- LPL Market Signals Podcast. On the latest episode of the LPL Market Signals Podcast, listen to LPL Financial Chief Investment Strategist John Lynch and Senior Market Strategist Ryan Detrick review the S&P 500 Index’s worst month so far this year, European economic concerns, U.S./China trade issues, and Federal Reserve (Fed) policy. Market Signals by LPL Financial is now available on iTunes, Google Play and Spotify. Please join our discussion on social via #LPLMarketSignals.
- LPL Research on CNBC. Senior Market Strategist Ryan Detrick was on CNBC Power Lunch yesterday talking midterms, October volatility and earnings. You can watch the full interview here.
- ADP report hints to strong payrolls gain. U.S. jobs grew 227,000 last month, the strongest increase since February and higher than consensus estimates for a 187,000 gain. The ADP data is a positive signal for the strength of the labor market in October, which we’ll get more details on in Friday’s jobs report. For Friday’s report, we expect a continuation of the trends we’ve seen recently: solid payrolls growth, a historically low unemployment rate, and manageable wage growth.
- Labor costs increase. The Employment Cost Index (ECI) grew 0.8% in the third quarter, higher than consensus estimates of a 0.7% gain. Year-over-year, the ECI rose 2.8% through last quarter, its largest increase of the cycle. Investors watch ECI and other reports for clues on inflationary pressures, as wages represent up to 70% of business costs. While the recent increase in labor costs is high for the cycle, historical context is important. ECI averaged 3.3% year-over-year growth in the last tightening cycle (from 2004 to 2006), and rose as high as 3.8% in that period. We believe the current pace of wage growth is a net benefit to the U.S. economy, but not strong enough to force more aggressive monetary policy.
- China manufacturing hits two-year low. China’s official manufacturing Purchasing Managers’ Index, released overnight (50.2), is hovering just above the 50.0 threshold dividing economic expansion and contraction. New export orders fell for a fifth straight month as the effect of companies’ front-loading shipments ahead of tariffs implemented earlier this year waned and higher supply chain costs continued to weigh on demand. Services data (53.1) remained further in expansionary territory, but continued to deteriorate. The continued slowdown comes despite government efforts to shore up growth, buoy sentiment, and boost liquidity. As President Trump threatens to levy taxes on the remaining ~$275 billion in goods imported by the U.S., Chinese officials may start to soften their tone ahead of a potential meeting between President Trump and Chinese President Xi Jinping at the G20 Summit late next month.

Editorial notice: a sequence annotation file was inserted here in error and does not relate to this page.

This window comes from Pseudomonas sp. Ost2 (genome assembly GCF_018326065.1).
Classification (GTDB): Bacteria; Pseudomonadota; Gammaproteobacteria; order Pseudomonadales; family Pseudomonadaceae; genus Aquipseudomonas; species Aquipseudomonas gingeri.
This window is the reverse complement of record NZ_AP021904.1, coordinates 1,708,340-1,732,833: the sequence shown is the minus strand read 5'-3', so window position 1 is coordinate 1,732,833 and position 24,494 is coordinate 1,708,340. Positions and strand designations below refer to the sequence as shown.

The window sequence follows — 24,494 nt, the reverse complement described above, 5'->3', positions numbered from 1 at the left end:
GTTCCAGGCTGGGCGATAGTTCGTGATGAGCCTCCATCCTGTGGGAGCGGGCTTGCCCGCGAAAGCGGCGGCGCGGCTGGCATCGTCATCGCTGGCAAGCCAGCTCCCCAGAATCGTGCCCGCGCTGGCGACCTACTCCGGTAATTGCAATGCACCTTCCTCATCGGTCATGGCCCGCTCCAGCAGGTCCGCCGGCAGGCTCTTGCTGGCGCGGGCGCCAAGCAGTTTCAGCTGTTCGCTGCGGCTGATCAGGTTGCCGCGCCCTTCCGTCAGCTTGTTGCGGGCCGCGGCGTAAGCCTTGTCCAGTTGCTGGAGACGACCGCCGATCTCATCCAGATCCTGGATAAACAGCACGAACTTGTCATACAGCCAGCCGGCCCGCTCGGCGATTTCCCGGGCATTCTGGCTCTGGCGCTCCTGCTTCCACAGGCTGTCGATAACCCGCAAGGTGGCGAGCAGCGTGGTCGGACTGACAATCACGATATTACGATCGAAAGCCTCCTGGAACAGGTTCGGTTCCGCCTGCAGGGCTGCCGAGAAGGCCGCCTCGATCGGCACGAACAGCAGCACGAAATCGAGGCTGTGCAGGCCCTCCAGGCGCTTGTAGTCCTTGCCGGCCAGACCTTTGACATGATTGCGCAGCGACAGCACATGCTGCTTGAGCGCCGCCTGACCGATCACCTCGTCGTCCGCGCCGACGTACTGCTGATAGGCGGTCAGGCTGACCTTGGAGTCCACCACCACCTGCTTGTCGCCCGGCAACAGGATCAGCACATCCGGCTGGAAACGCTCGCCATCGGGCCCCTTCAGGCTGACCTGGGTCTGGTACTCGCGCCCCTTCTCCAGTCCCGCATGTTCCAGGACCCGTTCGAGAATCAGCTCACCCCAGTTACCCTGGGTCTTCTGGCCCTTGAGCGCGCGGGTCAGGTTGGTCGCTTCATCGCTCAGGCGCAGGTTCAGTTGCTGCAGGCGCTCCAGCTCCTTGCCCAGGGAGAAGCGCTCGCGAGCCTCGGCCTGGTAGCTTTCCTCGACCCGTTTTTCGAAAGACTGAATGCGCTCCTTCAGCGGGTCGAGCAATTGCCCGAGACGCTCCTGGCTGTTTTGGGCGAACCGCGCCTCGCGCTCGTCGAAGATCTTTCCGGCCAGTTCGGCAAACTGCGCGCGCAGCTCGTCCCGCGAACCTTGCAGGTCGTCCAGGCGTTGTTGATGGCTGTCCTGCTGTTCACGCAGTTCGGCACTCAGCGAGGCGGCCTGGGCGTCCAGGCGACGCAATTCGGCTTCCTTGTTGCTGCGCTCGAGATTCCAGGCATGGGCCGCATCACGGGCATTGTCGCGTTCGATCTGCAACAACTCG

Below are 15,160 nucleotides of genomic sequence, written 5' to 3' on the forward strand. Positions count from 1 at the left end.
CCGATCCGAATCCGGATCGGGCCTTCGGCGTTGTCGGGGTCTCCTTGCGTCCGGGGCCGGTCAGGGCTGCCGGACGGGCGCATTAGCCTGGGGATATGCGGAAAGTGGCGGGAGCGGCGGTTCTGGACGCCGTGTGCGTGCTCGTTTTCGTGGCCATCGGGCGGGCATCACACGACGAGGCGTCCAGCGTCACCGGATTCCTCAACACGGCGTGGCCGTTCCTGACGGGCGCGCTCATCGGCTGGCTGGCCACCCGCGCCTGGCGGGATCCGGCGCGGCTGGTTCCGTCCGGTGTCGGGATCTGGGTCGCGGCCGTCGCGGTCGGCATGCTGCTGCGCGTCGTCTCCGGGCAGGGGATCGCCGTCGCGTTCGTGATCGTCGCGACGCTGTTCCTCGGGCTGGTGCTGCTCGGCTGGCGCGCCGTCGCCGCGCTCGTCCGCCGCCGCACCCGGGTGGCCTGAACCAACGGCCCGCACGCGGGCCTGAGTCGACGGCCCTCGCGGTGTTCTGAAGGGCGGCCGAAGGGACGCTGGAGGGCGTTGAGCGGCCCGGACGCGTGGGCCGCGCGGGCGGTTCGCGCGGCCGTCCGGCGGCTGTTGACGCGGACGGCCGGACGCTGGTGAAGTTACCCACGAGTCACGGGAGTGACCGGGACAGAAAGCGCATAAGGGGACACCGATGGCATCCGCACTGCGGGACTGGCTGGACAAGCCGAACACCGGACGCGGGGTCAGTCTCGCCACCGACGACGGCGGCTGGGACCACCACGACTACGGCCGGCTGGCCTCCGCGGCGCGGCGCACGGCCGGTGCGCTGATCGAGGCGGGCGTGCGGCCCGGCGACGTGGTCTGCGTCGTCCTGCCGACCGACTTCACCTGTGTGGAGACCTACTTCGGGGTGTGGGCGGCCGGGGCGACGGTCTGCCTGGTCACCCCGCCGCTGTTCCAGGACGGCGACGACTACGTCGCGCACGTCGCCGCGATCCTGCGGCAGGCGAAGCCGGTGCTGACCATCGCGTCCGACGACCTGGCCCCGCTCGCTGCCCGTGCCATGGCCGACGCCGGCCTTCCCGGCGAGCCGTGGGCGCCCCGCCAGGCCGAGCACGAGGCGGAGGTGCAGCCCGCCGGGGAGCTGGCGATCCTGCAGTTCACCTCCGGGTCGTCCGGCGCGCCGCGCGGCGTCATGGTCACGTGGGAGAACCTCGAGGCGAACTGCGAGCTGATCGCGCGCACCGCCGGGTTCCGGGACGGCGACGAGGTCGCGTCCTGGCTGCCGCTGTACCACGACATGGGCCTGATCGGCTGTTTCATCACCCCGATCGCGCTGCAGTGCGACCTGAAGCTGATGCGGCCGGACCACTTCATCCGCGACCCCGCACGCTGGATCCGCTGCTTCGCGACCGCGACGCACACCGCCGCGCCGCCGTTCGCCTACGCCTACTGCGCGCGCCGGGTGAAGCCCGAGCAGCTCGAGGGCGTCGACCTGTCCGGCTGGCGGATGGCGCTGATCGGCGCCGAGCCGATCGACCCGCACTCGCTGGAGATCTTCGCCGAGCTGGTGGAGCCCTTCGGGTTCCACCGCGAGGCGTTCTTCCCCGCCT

- What worries us? Happy Halloween everyone! Today on the LPL Research blog we take a closer look at what scares us in today’s markets. From Fed mistakes, to weak market technicals, to U.S.-China relations – the list of worries is growing.
- Good riddance, October. U.S. stocks have had one of their worst months in years. As of yesterday, it was the worst month for the S&P 500 since May 2010, worst month for the Nasdaq since October 2008 and worst month for the Dow since August 2015. How persistent has the weakness been? The S&P 500 hasn’t had back-to-back up days for the entire month. Unless it gains today, this will be the first time in history that has ever happened during the month of October.
- Japan Consumer Confidence (Oct)
- Eurozone Consumer Price Index (Oct)
- Nikkei Japan Manufacturing PMI (Oct)
- Caixin China Manufacturing PMI (Oct)
- Nonfarm Productivity (Preliminary, QoQ, Q3)
- Markit US Manufacturing PMI (Oct)
- ISM Manufacturing (Oct)
- Nonfarm Payrolls (Oct)
- Durable Goods Orders (Sep)
- Markit Germany Manufacturing PMI (Oct)
- Markit Eurozone Manufacturing PMI (Oct)
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